Studio subwoofer recommendation

S

shadyJ

Speaker of the House
Now that I look back at that review, it's not the most objective or scientific, to say the least. I didn't realize that the frequency chart was Yamaha's but I realize now that it looks familiar. When I was researching monitors, I kept seeing rave review after rave review of the HS8s and people kept saying how accurate and detailed their low end is. Now that I've looked into the Presonus Eris E8XT a bit, it seems like they would give me similar performance at a lower price point. They are also front ported, which is huge because I'm close to a wall, plus they have more flexibility in terms of their bass management, as you mentioned. I'm going to look into what Kali and Adam have to offer in my price range but it looks like I'll probably end up going with the Presonus.

I actually have a Dayton Audio DSP-408 that used to be installed in my car that I can use for my studio, so I should be able to integrate whatever sub I end up with. I also have Peace EQ on my PC so that gives me some flexibility. What I need to figure out is how I want to set everything up, since I have 2 different systems with 2 monitors each, a Subpac and a subwoofer. I'm thinking I'll probably mostly use the Subpac for production and the subwoofer for DJing and casual use, while still being able to reference my mixes with it from time to time.
Good to hear you have the Dayton DSP. That is exactly what you need. That being the case, you don't really need the PreSonus Eris E8 XTs, but they are very good. I have tried a bunch of monitors, and they are very good ones. The front porting isn't really an issue, since ports don't need that much room to work, a couple inches will do. You will need to give your speakers some rear space anyway, just to make room for the cables (unless you get cables with 90-degree terminations), and that should be enough space for the ports to work.

I have been toying around with Peace EQ a bit myself lately. I don't know how it could help you unless you can assign its EQ curves to specific channels. I know it can do that in standard surround sound setups, but can it do that with a pro-audio interface? Those tend to one have two-channel output. What kind of audio interface are you using?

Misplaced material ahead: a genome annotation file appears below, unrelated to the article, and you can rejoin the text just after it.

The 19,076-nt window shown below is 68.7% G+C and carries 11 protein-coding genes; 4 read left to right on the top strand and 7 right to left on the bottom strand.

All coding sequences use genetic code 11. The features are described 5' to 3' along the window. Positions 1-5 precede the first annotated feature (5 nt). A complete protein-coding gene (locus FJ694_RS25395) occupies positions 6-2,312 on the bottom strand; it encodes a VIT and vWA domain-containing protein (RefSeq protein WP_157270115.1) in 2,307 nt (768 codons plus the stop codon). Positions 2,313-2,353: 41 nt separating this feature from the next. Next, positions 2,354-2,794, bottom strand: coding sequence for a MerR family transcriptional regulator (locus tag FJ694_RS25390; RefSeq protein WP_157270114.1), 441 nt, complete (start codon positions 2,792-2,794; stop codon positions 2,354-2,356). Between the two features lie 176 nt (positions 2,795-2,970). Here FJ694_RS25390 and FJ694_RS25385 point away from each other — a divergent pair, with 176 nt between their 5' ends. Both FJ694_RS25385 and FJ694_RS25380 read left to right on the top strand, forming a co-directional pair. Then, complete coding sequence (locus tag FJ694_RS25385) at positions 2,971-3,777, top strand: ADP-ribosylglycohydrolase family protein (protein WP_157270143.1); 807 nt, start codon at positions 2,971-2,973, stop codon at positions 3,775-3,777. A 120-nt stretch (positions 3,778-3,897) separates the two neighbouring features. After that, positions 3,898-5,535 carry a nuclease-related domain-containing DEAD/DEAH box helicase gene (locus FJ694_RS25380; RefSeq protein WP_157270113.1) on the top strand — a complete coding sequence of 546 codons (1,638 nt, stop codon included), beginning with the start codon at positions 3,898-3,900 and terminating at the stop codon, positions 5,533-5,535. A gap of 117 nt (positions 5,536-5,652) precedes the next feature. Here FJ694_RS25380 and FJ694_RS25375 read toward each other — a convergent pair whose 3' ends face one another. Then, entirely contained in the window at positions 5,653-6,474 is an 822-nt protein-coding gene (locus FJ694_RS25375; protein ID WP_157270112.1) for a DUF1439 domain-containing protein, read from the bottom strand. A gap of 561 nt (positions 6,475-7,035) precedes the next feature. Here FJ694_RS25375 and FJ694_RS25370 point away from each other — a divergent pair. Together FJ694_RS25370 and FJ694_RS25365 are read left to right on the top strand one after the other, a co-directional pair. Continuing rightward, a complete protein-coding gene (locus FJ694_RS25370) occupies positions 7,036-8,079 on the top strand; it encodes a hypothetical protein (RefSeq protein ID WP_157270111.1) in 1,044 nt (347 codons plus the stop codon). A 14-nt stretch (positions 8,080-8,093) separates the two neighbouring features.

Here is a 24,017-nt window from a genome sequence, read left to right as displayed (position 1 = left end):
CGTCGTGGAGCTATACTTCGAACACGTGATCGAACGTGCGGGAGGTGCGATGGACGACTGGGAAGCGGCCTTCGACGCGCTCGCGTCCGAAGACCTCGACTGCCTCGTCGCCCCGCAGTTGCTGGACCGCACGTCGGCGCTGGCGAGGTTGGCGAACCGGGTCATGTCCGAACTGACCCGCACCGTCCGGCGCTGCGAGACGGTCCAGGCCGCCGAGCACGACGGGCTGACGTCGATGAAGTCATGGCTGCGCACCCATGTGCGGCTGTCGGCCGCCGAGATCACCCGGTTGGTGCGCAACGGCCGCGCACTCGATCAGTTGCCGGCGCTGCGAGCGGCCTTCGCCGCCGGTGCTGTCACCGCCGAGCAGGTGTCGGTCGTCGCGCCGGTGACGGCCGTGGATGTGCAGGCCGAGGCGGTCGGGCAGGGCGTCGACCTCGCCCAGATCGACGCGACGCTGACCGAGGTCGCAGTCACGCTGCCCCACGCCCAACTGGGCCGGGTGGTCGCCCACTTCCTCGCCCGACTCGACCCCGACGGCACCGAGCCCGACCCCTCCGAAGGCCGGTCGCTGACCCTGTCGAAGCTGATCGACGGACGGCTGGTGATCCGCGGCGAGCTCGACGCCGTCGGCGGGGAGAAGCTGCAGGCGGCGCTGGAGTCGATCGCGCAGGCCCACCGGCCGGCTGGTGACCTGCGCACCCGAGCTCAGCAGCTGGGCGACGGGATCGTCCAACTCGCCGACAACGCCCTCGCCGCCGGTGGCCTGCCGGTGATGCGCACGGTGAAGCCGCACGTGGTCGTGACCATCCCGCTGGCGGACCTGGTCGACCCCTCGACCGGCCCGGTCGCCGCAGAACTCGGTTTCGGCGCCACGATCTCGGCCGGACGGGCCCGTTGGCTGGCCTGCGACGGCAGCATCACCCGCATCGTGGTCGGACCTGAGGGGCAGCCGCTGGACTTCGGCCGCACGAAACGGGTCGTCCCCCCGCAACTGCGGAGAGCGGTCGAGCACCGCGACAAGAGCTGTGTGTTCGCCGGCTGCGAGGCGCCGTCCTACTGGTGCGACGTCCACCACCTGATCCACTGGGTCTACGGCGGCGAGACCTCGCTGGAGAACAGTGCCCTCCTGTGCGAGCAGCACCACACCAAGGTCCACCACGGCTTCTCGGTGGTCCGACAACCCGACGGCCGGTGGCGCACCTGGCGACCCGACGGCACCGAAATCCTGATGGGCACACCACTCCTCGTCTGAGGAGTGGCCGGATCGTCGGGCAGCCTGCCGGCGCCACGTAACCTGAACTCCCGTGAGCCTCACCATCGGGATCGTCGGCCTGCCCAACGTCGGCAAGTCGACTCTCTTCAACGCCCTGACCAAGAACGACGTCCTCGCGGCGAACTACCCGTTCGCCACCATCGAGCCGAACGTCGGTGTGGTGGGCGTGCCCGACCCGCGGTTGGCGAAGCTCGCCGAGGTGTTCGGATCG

One thing, I had to look up the Subpac, and if I were you, I would take it out of music production. It looks like fun, but the problem is how do you level match something like that with the rest of your sound? There is no way to do that since it doesn't actually produce sound. Again, you may be facing the dilemma of how much bass is really in your mix? I could see something like a Subpac making it seem like there is more bass than there really is, which is bad for content creation, especially in bass-heavy music. On that subject, when you get the sub, do you have a way to level match it with the speakers? It will be important to get that right. If its level is too high with respect to the speakers, the mix will be light on bass, but if its level is too low, you will have more bass than what you intend.
 
S

shadyJ

Speaker of the House
I don't need infrasonic bass, so the ULS-15 looks like a good choice. Good to hear that the criticism of Monoprice is overblown. I'll still keep the Monolith 12 on my short list. What do you think about the Monolith 10? It's in stock right now and it's only $500 shipped. Looks like it uses the same amp as the 12 and has the same build quality. I've been thinking more about the setup of my room and I think going with a smaller sub might be okay since I'll be using it mostly for DJing and it will probably be set up right next to me. Although my room is about 3000 cubic feet in total, it's L shaped and my production and DJ setups are side by side on the long wall in the long section of the L. That section is 22 x 11 x 8, so a little under 2000 cubic feet. As long as the bass sounds good in that section of the L, I'm not too concerned with what it sounds like in the other section.
If I were you, I would stay away from the Monoprice 10 unless you can get multiples. It is not a mid-bass monster. To give you some perspective, the ULS-15 mk2 has about 10dB more mid-bass headroom than the Monoprice 10. That is a full tripling of SPL, so you need to get three Monoprice 10s to do what a single ULS-15 mk2 can do in mid-bass! The Monoprice 12" is a significantly higher performer in mid-bass than the Monoprice 10", even though they share the same amp and same driver motor. The difference is cone area, enclosure volume, and port size. Larger size = greater efficiency. The Monoprice 12" nearly doubles the output ability of the Monoprice 10".

I hate to open this can of worms for you, but placement will be critical in getting a neutral response from the bass. Room acoustics always wreak havoc on the bass response. You need to get the sub in a place where it will give you the flattest response. Hopefully you have the means to measure the response, then you can use Peace or your DSP to actually EQ the room mode peaks out.

There may be ways for you to use the sub for both DJing and content creation simultaneously. These subs have more than one input. Why not use them for both systems?
 
A

Abyde

Enthusiast
Good to hear you have the Dayton DSP. That is exactly what you need. That being the case, you don't really need the PreSonus Eris E8 XTs, but they are very good. I have tried a bunch of monitors, and they are very good ones. The front porting isn't really an issue, since ports don't need that much room to work, a couple inches will do. You will need to give your speakers some rear space anyway, just to make room for the cables (unless you get cables with 90-degree terminations), and that should be enough space for the ports to work.

I have been toying around with Peace EQ a bit myself lately. I don't know how it could help you unless you can assign its EQ curves to specific channels. I know it can do that in standard surround sound setups, but can it do that with a pro-audio interface? Those tend to one have two-channel output. What kind of audio interface are you using?